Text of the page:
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McLaren: US tougher than Asia

2012-09-25 07:24

PLOTTING THE ROUTE: Ex-F1 driver David Coulthard drives the Red Bull show car along the proposed New Jersey grand prix route.

Author: TALEK HARRIS

 
SINGAPORE - McLaren team principal Martin Whitmarsh has warned the United States will prove a much tougher nut to crack than Asia as Formula 1 prepares for its latest bid to win over the huge American market.

The glitzy, Europe-based motorsport heads to Austin, Texas, in November and will add New Jersey to its schedule in 2013 after successfully establishing itself in the Asia-Pacific region with seven races this year.

FIRST US F1 GP SINCE 2007

Singapore's night race has been guaranteed for another five years until 2017 and India made its debut on a purpose-built track in 2011, joining Australia, Japan, Malaysia, China and South Korea on the Asian circuit.

But Whitmarsh said F1 may find the going tougher in the United States, where the sport has a chequered history and will be competing with other motorsports. Austin will be America's first grand prix since 2007.

Whitmarsh said during the Singapore GP weekend: "We've got to recognise that we've got to work harder at it than probably any market we've worked at.

"We go around parts of Asia, South America and Europe, one could plonk a grand prix down and there's a natural fanbase. It's been easy for us and I think we've taken it too easy.

"Whereas in America, they have lots of great sports they've got lots of entertainment opportunities other than F1.

"If we're going to go there and make a success of it we've really got to work hard on it and it'll take a few years to really catch on."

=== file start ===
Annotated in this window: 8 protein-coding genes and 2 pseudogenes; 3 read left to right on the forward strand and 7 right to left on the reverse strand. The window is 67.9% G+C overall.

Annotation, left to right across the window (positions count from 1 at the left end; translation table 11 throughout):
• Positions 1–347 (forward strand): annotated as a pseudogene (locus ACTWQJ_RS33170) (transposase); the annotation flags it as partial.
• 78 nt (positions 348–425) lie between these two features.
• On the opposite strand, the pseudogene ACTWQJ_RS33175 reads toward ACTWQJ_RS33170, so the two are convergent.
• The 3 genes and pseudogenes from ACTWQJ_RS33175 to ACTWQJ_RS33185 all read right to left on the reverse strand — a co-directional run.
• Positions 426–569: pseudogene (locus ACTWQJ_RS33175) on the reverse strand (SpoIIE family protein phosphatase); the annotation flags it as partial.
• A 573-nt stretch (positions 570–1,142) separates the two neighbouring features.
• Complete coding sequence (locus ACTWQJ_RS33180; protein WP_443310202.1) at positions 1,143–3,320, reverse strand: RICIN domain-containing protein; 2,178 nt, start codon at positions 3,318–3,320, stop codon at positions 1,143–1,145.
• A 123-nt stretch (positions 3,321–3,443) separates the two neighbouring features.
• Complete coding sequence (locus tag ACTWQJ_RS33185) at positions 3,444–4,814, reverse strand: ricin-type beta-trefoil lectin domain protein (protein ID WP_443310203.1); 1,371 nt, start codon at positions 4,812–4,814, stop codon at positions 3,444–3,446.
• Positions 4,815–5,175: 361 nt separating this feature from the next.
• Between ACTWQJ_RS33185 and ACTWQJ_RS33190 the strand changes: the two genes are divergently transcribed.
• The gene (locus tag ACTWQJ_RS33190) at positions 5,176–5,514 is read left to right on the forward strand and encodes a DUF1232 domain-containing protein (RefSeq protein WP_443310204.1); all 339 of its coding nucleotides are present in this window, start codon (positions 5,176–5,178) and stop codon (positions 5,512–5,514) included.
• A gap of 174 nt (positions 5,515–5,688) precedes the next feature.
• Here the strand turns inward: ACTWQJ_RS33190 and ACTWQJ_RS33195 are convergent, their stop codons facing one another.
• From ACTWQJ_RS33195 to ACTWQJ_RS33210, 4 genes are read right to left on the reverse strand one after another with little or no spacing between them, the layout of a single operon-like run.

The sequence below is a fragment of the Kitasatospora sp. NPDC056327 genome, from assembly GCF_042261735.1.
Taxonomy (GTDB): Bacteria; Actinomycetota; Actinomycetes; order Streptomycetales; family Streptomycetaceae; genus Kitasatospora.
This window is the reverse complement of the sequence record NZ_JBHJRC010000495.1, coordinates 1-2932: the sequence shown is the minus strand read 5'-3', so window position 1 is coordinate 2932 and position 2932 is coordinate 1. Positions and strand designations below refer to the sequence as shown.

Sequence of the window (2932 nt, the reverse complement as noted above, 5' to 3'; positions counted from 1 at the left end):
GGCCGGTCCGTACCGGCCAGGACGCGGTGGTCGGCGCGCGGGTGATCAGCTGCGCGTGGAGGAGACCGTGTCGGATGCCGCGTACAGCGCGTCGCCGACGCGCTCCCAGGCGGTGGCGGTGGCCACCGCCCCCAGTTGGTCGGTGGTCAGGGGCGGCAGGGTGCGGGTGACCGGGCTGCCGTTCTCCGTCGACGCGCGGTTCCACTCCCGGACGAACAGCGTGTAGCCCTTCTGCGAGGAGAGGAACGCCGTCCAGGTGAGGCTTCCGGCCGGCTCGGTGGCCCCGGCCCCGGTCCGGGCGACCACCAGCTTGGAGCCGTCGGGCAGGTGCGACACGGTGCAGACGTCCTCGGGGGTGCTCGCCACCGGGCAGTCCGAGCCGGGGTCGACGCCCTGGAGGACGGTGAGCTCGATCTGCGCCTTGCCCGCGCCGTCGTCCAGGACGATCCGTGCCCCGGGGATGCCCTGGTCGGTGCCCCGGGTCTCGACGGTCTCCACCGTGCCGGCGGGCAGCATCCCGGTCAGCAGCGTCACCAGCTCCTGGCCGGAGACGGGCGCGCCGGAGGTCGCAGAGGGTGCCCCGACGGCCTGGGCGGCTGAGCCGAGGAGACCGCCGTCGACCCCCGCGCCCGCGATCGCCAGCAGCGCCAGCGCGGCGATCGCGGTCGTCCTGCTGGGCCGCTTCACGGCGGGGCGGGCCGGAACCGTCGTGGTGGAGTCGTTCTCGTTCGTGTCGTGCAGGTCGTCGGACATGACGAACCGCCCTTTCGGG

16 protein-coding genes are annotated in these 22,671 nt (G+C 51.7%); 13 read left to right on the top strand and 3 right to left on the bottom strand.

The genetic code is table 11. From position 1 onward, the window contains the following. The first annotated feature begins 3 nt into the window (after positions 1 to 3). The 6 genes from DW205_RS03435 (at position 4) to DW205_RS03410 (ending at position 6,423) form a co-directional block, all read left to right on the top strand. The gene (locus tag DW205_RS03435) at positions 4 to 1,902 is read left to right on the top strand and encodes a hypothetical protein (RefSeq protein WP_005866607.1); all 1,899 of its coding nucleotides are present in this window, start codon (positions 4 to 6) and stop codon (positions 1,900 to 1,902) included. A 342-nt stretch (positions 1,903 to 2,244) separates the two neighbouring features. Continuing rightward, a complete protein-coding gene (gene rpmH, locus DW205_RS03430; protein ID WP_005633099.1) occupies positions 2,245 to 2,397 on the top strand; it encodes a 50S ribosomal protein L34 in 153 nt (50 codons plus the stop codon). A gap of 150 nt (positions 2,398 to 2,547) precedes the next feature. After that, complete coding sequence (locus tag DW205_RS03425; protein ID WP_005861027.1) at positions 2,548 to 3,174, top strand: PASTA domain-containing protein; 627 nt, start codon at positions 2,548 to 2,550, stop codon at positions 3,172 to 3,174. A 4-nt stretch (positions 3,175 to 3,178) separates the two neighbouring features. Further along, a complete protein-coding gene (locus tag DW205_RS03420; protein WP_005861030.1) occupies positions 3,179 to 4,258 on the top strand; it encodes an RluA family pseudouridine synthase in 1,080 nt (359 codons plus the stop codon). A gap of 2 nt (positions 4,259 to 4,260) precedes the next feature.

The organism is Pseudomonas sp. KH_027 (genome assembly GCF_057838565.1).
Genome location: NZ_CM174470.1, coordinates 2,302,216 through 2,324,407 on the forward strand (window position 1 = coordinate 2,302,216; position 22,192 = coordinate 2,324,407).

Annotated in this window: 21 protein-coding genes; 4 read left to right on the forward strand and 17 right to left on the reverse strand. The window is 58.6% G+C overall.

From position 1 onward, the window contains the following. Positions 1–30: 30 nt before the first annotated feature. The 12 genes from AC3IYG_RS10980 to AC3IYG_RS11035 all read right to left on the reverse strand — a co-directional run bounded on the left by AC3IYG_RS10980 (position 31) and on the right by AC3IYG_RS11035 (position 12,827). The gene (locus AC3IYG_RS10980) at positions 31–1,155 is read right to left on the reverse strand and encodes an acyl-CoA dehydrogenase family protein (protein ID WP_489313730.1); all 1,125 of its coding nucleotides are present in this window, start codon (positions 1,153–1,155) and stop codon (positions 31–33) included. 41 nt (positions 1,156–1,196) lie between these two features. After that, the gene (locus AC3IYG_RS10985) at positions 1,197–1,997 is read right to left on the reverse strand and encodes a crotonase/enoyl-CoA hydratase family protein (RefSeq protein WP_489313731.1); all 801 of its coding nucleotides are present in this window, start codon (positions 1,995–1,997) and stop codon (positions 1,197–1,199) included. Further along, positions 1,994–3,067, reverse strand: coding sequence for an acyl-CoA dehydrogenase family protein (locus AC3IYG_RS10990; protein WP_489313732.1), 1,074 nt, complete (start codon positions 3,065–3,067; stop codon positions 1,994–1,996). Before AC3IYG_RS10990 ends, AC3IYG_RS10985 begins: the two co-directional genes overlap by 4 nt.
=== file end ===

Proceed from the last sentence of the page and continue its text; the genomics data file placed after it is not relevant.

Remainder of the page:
McLaren drivers Jenson Button and Lewis Hamilton were both enthusiastic about the American races. Austin is known as a vibrant, young city, and New Jersey's race will have the Manhattan skyline as a spectacular backdrop.

Hamilton said: "It's going to be great to go back to the States.

"It's obviously such an important market for F1 because there's so many people there that we need to turn to F1 to show them that it's better racing than some of the other racing that they're watching, or as good."

HUMILTY REQUIRED


But Whitmarsh said F1 would have to take a more humble approach to overhaul America's home-grown IndyCar series, especially after incidents such as Indianapolis 2005, when most teams withdrew in a dispute over tyres.

"I think it's important to remember that America's important to us but America doesn't need us," Whitmarsh said. "We have to go there with the appropriate humility recognising that we haven't done the greatest job for F1 there in the past, for a host of reasons that we know of, from the tyre fiasco in Indianapolis and the venues we've been to, the inconsistency.

"I think we've got to go there now and have a proper five-year programme which is concentrating on getting people enthused about it."

Button said Austin was a good place for F1 to attempt to get a foothold.

"Having it in Austin is great because it's a very young city and that's what we need, to get young fans into the sport," Button said. "That's the way to grow the sport in the US and hopefully we will do that."


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